THE FIRST TIME I saw him, a heavy, gray fog clung to the cornfields, tails of mist slithering between the dying stalks. It was a dreary early morning right after Labor Day, and I was waiting for the school bus, just minding my own business, standing at the end of the dirt lane that connected my family’s farmhouse to the main road into town.
I was thinking about how many times I’d probably waited for that bus over the course of a dozen years, killing time like any mathlete would, by doing calculations in my head, when I noticed him.
And suddenly that familiar stretch of blacktop seemed awfully desolate.
He was standing under a massive beech tree across the road from me, his arms crossed over his chest. The tree’s low, gnarled branches twisted down around him, nearly concealing him in limbs and leaves and shadows. But it was obvious that he was tall and wearing a long, dark coat, almost like a cloak.
My chest clenched, and I swallowed hard. Who stands under a tree at the crack of dawn, in the middle of nowhere, wearing a black cloak?
He must have realized I’d spotted him, because he shifted a little, like he was deciding whether to leave. Or maybe cross the road.
It had never struck me how vulnerable I’d been all those mornings I’d waited out there alone, but the realization hit me hard then.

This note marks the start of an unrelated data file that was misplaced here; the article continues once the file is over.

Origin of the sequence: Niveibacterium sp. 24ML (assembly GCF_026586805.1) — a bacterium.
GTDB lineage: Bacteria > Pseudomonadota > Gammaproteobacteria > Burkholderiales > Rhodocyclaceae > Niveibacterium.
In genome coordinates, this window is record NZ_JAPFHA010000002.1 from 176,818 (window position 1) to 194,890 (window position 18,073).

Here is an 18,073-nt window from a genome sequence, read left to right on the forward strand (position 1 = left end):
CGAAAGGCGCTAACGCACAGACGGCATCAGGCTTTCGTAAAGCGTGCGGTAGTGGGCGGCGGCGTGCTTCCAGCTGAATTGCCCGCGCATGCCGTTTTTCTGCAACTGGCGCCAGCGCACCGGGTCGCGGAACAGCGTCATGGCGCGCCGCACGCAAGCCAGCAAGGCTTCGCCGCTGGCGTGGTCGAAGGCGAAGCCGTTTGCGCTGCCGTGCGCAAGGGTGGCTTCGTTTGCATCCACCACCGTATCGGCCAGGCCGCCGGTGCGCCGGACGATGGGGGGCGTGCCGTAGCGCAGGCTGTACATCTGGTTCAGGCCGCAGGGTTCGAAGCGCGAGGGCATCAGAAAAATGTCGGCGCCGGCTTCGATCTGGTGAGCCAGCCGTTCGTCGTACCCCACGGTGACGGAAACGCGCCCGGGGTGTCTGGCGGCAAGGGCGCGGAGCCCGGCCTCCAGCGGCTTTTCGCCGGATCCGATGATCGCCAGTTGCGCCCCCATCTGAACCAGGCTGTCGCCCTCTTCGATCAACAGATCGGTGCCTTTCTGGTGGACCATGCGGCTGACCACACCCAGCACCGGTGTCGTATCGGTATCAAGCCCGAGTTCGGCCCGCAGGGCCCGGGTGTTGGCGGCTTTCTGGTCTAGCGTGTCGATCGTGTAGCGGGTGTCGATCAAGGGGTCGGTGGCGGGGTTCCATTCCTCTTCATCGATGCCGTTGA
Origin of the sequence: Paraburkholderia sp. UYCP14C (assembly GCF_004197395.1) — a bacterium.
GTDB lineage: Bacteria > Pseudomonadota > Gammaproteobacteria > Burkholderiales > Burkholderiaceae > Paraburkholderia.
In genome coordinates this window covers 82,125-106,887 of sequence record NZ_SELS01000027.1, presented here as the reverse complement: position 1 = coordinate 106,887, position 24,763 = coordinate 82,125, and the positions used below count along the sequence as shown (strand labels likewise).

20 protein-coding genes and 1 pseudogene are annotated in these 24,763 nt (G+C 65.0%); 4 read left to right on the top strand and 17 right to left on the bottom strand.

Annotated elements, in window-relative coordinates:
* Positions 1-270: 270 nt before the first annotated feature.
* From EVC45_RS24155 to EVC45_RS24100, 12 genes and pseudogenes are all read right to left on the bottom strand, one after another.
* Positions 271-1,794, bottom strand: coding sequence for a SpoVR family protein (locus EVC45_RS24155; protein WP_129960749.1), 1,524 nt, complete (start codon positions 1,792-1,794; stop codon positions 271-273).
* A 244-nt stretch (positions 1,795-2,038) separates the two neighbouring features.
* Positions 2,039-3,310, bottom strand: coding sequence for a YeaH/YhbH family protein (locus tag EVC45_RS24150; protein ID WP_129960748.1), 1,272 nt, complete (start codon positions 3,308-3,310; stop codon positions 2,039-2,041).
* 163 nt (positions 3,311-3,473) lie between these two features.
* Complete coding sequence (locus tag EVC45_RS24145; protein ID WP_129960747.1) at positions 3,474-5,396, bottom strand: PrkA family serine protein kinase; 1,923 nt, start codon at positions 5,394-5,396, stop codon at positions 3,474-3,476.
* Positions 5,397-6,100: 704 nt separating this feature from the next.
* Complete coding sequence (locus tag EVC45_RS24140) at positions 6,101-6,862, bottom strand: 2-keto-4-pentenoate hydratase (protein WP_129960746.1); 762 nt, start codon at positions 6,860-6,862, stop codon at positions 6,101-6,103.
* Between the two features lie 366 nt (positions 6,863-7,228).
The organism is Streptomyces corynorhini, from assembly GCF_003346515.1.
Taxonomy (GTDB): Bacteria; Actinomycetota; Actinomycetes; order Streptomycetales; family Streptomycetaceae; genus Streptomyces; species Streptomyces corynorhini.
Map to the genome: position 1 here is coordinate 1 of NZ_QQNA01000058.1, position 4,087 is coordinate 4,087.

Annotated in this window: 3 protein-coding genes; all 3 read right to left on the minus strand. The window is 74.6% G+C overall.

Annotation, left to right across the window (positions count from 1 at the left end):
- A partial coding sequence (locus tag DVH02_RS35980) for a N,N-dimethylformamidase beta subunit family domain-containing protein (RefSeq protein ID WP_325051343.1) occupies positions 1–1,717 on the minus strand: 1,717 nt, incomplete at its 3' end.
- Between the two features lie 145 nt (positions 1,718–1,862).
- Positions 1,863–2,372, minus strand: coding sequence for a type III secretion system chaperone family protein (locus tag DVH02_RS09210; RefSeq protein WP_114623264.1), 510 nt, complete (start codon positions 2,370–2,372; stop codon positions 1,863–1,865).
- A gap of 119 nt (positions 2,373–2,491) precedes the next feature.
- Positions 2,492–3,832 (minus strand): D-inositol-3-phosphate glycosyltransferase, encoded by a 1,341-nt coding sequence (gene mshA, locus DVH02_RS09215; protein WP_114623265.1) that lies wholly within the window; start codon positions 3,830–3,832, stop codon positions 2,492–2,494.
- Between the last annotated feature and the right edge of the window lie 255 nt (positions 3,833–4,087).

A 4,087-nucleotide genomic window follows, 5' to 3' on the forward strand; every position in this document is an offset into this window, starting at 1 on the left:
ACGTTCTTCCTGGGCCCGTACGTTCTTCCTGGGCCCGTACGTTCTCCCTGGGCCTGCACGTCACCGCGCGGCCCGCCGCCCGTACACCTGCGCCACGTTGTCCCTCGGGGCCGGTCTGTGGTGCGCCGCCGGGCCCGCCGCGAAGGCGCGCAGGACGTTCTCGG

I glanced down the road, heart thudding. Where is the stupid bus? And why did my dad have to be so big on mass transit, anyhow? Why couldn’t I own a car, like practically every other senior? But no, I had to "share the ride" to save the environment. When I’m abducted by the menacing guy under the tree, Dad will probably insist my face only appear on recycled milk cartons. . . .
In the precious split second I wasted being angry at my father, the stranger really did move in my direction, stepping out from under the tree, and I could have sworn—just as the bus, thank god, crested the rise about fifty yards down the road—I could have sworn I heard him say, "Antanasia."
My old name . . . The name I’d been given at birth, in Eastern Europe, before I’d been adopted and brought to America, rechristened Jessica Packwood. . . .
Or maybe I was hearing things, because the word was drowned out by the sound of tires hissing on wet pavement, grinding gears, and the whoosh of the doors as the driver, old Mr. Dilly, swung them open for me. Wonderful, wonderful bus number 23. I’d never been so happy to climb on board.
With his usual grunted "Mornin’, Jess," Mr. Dilly put the bus in gear, and I stumbled down the aisle, searching for an empty seat or a friendly face among the half-groggy riders. It sucked sometimes, living in rural Pennsylvania. The town kids were probably still sleeping, safe and sound in their beds.
Locating a spot at the very back of the bus, I plopped down with a rush of relief. Maybe I’d overreacted. Maybe my imagination had run wild, or too many episodes of America’s Most Wanted had messed with my head. Or maybe the stranger really had meant me harm. . . . Twisting around, I peered out the rear window, and my heart sank.
He was still there, but in the road now, booted feet planted on either side of the double yellow line, arms still crossed, watching the bus drive away. Watching me.
"Antanasia . . ."
Had I really heard him call me by that long-forgotten name?
And if he knew that obscure fact, what else did the dark stranger, receding in the mist, know about my past?
More to the point, what did he want with me in the present?